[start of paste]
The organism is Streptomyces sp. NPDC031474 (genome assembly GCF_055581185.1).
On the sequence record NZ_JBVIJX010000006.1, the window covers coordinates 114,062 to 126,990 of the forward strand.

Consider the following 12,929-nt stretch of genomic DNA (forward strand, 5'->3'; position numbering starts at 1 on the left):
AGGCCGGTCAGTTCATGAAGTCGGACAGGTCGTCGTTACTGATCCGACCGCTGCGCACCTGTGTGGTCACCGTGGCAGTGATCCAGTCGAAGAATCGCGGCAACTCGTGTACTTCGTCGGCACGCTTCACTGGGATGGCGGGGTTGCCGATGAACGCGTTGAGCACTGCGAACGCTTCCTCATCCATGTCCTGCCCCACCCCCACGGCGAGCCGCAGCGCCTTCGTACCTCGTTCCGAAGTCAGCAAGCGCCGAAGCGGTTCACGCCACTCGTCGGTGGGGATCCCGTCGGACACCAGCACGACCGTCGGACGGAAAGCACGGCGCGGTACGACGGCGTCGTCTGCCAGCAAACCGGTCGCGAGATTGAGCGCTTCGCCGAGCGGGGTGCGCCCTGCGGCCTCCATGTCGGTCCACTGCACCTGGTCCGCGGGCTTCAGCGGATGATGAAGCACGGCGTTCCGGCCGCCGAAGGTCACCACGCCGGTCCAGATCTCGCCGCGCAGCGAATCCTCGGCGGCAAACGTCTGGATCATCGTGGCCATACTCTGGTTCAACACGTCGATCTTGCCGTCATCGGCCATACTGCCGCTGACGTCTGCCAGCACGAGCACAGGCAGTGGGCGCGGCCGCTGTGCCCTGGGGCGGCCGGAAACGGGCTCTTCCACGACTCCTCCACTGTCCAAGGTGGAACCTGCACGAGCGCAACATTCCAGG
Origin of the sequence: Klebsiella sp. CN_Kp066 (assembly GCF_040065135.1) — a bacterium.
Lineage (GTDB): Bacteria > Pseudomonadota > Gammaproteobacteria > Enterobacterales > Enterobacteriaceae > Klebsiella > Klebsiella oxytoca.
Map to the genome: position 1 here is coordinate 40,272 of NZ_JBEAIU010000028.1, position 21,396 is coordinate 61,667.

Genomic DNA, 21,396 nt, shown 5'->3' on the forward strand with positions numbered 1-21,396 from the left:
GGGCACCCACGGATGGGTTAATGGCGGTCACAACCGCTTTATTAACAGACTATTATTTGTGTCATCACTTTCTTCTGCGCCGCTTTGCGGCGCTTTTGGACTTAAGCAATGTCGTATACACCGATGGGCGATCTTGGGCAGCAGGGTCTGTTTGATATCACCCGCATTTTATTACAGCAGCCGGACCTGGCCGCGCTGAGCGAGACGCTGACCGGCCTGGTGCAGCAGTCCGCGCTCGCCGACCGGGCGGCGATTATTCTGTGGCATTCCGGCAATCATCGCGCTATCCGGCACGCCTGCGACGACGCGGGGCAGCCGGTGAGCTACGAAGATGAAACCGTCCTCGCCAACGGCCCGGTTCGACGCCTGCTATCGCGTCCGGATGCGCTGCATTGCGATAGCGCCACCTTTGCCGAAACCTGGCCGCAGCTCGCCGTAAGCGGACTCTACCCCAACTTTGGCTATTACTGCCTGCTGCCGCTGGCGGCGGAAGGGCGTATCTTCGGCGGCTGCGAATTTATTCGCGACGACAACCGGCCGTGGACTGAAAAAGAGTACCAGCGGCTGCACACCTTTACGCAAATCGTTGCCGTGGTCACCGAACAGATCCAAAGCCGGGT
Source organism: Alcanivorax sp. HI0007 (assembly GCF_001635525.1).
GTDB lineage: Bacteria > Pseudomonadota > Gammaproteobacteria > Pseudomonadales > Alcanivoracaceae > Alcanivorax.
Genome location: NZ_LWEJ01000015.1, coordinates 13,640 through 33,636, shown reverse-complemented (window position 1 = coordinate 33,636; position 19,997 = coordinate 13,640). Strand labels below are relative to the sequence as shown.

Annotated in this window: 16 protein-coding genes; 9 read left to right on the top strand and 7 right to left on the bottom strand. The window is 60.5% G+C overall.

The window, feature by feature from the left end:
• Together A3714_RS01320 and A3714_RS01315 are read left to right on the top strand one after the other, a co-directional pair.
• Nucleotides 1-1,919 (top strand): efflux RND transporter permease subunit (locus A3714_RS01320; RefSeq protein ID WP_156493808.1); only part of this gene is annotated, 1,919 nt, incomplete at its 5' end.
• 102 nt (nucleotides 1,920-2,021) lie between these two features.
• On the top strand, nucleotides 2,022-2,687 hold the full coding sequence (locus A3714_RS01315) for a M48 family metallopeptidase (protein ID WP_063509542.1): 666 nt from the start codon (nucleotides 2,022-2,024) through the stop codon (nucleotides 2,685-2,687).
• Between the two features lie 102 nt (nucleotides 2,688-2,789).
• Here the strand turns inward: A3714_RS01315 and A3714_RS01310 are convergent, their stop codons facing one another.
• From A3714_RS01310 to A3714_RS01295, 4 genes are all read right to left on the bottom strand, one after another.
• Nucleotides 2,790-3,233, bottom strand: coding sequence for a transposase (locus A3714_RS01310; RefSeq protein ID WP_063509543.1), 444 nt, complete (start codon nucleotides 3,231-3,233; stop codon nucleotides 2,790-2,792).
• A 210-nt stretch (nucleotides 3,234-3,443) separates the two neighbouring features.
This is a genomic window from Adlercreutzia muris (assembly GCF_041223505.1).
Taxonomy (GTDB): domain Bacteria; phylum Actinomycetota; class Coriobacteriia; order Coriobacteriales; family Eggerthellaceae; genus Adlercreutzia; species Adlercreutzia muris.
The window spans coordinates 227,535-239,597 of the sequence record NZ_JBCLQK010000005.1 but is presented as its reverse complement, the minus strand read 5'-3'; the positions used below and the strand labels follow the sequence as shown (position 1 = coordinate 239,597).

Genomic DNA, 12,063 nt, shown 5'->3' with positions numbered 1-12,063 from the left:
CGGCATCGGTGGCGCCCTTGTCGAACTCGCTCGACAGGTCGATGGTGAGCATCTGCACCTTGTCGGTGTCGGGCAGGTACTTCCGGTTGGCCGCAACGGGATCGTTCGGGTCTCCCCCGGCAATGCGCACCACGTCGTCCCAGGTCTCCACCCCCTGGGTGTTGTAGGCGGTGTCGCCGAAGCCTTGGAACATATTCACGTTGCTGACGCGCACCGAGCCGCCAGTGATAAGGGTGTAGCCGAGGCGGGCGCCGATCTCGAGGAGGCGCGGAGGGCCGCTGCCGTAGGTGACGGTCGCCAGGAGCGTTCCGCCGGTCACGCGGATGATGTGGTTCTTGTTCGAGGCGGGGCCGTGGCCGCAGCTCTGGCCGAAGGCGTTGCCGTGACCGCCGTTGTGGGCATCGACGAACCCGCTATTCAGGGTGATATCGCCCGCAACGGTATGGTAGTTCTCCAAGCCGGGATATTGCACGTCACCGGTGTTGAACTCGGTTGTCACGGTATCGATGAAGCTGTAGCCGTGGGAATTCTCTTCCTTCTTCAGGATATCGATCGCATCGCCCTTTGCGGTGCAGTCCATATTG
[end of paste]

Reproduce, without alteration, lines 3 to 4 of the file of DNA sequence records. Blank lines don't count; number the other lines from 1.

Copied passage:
Consider the following 12,929-nt stretch of genomic DNA (forward strand, 5'->3'; position numbering starts at 1 on the left):
AGGCCGGTCAGTTCATGAAGTCGGACAGGTCGTCGTTACTGATCCGACCGCTGCGCACCTGTGTGGTCACCGTGGCAGTGATCCAGTCGAAGAATCGCGGCAACTCGTGTACTTCGTCGGCACGCTTCACTGGGATGGCGGGGTTGCCGATGAACGCGTTGAGCACTGCGAACGCTTCCTCATCCATGTCCTGCCCCACCCCCACGGCGAGCCGCAGCGCCTTCGTACCTCGTTCCGAAGTCAGCAAGCGCCGAAGCGGTTCACGCCACTCGTCGGTGGGGATCCCGTCGGACACCAGCACGACCGTCGGACGGAAAGCACGGCGCGGTACGACGGCGTCGTCTGCCAGCAAACCGGTCGCGAGATTGAGCGCTTCGCCGAGCGGGGTGCGCCCTGCGGCCTCCATGTCGGTCCACTGCACCTGGTCCGCGGGCTTCAGCGGATGATGAAGCACGGCGTTCCGGCCGCCGAAGGTCACCACGCCGGTCCAGATCTCGCCGCGCAGCGAATCCTCGGCGGCAAACGTCTGGATCATCGTGGCCATACTCTGGTTCAACACGTCGATCTTGCCGTCATCGGCCATACTGCCGCTGACGTCTGCCAGCACGAGCACAGGCAGTGGGCGCGGCCGCTGTGCCCTGGGGCGGCCGGAAACGGGCTCTTCCACGACTCCTCCACTGTCCAAGGTGGAACCTGCACGAGCGCAACATTCCAGG